My sense of humor, such as it is, was forged in part by the WB gags and Ward and Scott’s smart, satirical, and droll (but crudely rendered) Rocky and Bullwinkle adventures. The latter programs — rough, riotous, and always ready to puncture pomposity — tend to hold up today, perhaps due to the current global ascent of so many power-abusing reactionary politicians. The ’60s also brought us Hanna-Barbera’s primetime offerings, starting with The Flintstones. This jovial depiction of a “modern Stone Age family,” initially inspired by the ’50s domestic sit-com The Honeymooners, took aim at adult viewers via broad social commentary. H-B followed The Flintstones with The Jetsons, a futuristic take on middle-class American suburban life. Both have endured in various iterations, and are spiritual and thematic precursors to those ongoing FOX-TV staples The Simpsons, Family Guy, and Bob’s Burgers, and American Dad on TBS.
Derision toward animation is old, stale news. Still, the idea of juvenilia or bland, family-oriented diversion is sometimes implied when animated narratives are discussed in certain pretentious circles. I know of one critic who just doesn’t like animation, even though he praised the recent King Kong reboot Kong: Skull Island, which, to be fair, might be as much as 75 percent or more computer-generated imagery — in other words, a big ol’ cartoon.
ENDORSING ‘YOUR NAME’
An antidote to the market-driven Smurfs, Cars, and Despicable Me sequels and the presumably crass, blatant hack-work of (brace yourself) The Emoji Movie, due in August, Your Name hits the U.S. in various cities on April 7 after a brief Oscar-qualifying run at the end of last year. My assumption is that no Academy voters actually saw Your Name at that time, or it would have gotten a nomination. Directed by Makoto Shinkai in high-end 2D animation with digital flourishes, it’s as moving in its way as My Life As a Zucchini, though it has much grander aspirations than simply depicting a slice of life.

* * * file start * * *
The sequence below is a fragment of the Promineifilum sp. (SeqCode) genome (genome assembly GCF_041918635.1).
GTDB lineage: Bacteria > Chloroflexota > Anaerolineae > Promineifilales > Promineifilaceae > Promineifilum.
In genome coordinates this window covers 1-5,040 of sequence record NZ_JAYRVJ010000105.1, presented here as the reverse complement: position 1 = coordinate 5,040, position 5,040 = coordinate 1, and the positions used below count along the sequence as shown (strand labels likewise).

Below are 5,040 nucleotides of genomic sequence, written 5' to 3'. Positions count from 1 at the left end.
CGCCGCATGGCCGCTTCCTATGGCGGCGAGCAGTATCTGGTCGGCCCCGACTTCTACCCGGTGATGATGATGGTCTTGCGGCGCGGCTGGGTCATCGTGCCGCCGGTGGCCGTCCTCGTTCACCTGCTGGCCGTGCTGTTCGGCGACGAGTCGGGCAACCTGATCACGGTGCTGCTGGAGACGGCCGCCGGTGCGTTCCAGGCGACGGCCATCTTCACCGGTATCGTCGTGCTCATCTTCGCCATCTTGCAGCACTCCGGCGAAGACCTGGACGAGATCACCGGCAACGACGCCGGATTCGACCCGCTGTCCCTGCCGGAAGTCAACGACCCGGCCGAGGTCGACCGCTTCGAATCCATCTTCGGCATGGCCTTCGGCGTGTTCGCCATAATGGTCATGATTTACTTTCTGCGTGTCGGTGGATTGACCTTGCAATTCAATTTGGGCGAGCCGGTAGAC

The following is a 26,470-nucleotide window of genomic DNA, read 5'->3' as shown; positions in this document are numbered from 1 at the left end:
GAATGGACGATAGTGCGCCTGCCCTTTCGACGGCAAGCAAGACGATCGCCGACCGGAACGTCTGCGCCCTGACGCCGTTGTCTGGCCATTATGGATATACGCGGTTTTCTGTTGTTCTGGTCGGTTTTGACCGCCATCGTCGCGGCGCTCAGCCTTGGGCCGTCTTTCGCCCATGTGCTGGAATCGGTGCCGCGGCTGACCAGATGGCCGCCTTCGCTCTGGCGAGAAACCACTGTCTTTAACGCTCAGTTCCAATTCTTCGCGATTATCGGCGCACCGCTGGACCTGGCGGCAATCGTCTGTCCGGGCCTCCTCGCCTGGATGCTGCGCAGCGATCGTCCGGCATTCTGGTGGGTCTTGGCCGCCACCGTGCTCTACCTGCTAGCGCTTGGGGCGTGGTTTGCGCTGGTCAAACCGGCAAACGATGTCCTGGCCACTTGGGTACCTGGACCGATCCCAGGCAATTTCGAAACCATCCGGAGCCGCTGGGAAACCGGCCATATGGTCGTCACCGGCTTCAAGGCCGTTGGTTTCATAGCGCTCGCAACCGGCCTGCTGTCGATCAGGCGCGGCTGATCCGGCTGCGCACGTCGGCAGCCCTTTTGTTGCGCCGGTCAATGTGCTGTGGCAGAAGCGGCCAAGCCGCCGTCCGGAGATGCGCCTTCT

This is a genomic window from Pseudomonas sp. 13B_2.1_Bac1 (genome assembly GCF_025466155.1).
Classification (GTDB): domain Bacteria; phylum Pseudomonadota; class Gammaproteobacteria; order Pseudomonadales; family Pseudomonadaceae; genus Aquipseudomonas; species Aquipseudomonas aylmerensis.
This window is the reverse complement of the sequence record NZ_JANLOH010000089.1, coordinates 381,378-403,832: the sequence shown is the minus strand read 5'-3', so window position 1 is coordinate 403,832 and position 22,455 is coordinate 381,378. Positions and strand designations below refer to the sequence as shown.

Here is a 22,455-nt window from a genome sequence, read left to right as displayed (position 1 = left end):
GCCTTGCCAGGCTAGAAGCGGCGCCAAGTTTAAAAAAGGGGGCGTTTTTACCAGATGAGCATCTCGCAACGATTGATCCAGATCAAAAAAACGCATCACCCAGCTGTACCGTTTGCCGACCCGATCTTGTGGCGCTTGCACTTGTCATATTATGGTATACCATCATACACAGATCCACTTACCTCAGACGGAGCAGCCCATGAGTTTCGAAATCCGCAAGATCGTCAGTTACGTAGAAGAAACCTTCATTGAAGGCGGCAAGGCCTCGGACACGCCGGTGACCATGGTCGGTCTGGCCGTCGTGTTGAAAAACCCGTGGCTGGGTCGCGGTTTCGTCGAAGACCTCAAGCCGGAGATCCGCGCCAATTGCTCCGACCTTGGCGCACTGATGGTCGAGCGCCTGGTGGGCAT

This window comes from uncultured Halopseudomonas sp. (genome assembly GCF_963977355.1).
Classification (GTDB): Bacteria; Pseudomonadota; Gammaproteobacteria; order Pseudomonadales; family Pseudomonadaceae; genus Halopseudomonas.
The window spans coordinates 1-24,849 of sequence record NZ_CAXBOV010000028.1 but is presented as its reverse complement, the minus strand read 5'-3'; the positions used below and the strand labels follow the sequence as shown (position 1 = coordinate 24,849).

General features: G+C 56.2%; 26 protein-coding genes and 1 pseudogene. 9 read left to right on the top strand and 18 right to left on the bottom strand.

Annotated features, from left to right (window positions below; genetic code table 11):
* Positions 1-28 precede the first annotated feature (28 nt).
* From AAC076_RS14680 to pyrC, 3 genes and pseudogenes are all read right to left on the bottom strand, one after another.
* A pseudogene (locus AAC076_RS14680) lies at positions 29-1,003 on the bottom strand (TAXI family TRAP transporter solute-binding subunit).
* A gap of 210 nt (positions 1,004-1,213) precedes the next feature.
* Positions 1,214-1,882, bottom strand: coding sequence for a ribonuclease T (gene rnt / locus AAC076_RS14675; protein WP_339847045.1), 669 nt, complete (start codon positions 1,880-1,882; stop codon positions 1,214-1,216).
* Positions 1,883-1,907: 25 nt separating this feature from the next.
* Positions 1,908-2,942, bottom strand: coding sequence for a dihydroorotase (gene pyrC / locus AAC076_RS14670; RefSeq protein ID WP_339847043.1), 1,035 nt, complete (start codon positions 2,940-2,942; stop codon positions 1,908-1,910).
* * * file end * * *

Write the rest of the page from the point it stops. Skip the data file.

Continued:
From the get-go, Your Name mixes genres — science-fiction, fantasy, adventure, comedy, drama, and coming-of-age — in fresh and unexpected ways. A wish by a teenage girl in a rural area triggers a body swap between her and a teenage boy who lives in a city many miles away. Initially puzzled, frightened, and intrigued, they decide to find one another while they deal with intermittent swapping back and forth, unexpected time shifts, and a celestial event. So Your Name additionally involves a quest and the very timely topic of gender exploration. For all of the elements at play here, it fits together in beautiful, mesmerizing fashion. You’ll be able to see it in the original Japanese with English subtitles (preferable) or dubbed in English — and you should. If anything confirms the potency and relevance of contemporary animation, it’s Your Name.